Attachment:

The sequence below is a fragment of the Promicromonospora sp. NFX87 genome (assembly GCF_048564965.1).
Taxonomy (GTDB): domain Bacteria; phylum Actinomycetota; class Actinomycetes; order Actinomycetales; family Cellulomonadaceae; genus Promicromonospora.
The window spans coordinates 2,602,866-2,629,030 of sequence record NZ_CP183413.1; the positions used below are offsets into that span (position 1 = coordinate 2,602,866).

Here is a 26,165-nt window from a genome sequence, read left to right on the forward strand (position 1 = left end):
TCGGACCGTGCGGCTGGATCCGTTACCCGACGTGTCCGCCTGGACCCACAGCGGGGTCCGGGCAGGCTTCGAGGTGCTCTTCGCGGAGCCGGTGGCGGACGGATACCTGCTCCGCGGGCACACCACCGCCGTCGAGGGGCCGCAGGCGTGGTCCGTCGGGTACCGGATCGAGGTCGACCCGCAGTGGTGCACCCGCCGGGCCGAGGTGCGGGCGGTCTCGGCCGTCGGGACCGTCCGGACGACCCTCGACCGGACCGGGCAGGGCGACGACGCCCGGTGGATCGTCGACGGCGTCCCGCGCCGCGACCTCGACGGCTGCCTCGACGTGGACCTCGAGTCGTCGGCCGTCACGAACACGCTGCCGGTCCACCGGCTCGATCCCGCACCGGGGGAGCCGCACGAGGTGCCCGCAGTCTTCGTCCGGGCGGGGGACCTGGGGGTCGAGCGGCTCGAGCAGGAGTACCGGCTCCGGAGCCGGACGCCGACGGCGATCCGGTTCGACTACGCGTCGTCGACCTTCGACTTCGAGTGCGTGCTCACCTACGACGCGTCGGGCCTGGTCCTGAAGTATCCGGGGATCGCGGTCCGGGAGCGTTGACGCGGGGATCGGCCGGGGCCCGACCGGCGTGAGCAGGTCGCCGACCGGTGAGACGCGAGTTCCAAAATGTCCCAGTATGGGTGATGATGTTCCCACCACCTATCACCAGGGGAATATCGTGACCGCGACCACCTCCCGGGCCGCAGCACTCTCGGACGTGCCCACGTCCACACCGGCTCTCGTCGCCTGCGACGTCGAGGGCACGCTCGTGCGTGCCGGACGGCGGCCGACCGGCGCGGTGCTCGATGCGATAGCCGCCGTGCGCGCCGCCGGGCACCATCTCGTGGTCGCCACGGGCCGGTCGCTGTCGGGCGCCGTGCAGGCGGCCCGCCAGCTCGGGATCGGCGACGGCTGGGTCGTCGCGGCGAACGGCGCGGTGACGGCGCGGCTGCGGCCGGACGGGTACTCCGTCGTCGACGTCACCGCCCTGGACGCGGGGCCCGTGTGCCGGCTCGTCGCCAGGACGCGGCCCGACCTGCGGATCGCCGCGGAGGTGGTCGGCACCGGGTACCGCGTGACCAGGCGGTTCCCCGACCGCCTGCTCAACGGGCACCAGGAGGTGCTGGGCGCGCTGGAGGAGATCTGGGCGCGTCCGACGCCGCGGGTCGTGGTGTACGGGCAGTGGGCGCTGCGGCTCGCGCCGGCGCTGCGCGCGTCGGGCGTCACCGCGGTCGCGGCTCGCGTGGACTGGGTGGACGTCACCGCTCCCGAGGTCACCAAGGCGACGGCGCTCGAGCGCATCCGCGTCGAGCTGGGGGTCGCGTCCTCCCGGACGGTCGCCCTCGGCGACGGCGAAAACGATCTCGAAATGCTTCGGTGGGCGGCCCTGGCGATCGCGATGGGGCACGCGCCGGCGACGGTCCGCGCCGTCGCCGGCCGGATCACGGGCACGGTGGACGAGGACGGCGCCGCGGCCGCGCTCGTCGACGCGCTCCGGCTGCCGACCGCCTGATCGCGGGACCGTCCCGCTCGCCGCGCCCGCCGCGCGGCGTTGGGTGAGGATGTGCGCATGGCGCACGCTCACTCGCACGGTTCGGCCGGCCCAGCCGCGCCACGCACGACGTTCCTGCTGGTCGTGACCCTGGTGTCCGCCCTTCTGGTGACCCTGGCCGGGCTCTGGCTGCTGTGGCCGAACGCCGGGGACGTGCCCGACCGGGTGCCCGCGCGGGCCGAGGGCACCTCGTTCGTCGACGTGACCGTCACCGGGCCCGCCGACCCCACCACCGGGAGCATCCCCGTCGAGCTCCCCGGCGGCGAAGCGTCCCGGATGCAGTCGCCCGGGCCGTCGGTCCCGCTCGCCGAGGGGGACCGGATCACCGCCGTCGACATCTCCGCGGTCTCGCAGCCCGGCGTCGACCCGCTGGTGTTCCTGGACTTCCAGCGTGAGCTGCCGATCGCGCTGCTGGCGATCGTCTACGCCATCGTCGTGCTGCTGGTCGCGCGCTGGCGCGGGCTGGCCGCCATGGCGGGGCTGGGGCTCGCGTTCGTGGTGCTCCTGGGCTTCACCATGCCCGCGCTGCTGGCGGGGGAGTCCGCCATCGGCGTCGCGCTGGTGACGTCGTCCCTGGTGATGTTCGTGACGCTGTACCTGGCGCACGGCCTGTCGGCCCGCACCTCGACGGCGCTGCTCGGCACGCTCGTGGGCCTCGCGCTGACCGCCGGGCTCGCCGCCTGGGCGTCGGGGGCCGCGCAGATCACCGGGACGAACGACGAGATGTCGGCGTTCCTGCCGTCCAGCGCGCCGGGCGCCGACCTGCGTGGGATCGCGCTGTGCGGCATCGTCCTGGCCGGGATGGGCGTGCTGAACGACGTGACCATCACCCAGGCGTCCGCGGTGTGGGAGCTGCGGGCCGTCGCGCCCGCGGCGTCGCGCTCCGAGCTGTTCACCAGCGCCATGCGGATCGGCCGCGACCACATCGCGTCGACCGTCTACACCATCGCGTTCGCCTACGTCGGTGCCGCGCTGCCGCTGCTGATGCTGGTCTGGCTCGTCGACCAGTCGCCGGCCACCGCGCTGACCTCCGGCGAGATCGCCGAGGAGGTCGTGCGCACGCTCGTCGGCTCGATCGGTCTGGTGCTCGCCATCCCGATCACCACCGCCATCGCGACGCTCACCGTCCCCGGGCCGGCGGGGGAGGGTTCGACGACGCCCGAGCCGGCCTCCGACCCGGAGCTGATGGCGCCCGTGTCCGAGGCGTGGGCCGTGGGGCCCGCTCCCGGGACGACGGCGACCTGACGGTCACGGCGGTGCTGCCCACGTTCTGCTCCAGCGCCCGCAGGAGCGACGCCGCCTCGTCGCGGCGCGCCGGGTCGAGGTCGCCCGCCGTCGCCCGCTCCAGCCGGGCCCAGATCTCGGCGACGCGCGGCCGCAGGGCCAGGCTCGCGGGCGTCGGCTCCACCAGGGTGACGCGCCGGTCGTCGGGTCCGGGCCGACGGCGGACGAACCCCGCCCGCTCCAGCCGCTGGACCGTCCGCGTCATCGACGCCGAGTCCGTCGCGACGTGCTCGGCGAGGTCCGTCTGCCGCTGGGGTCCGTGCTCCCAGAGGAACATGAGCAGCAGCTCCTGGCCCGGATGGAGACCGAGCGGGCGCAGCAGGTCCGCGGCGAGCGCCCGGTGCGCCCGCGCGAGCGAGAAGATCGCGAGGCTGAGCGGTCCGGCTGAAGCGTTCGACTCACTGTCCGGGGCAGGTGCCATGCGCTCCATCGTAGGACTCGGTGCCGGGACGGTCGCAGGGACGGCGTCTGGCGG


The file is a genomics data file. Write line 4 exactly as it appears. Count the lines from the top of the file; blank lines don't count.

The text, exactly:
Here is a 26,165-nt window from a genome sequence, read left to right on the forward strand (position 1 = left end):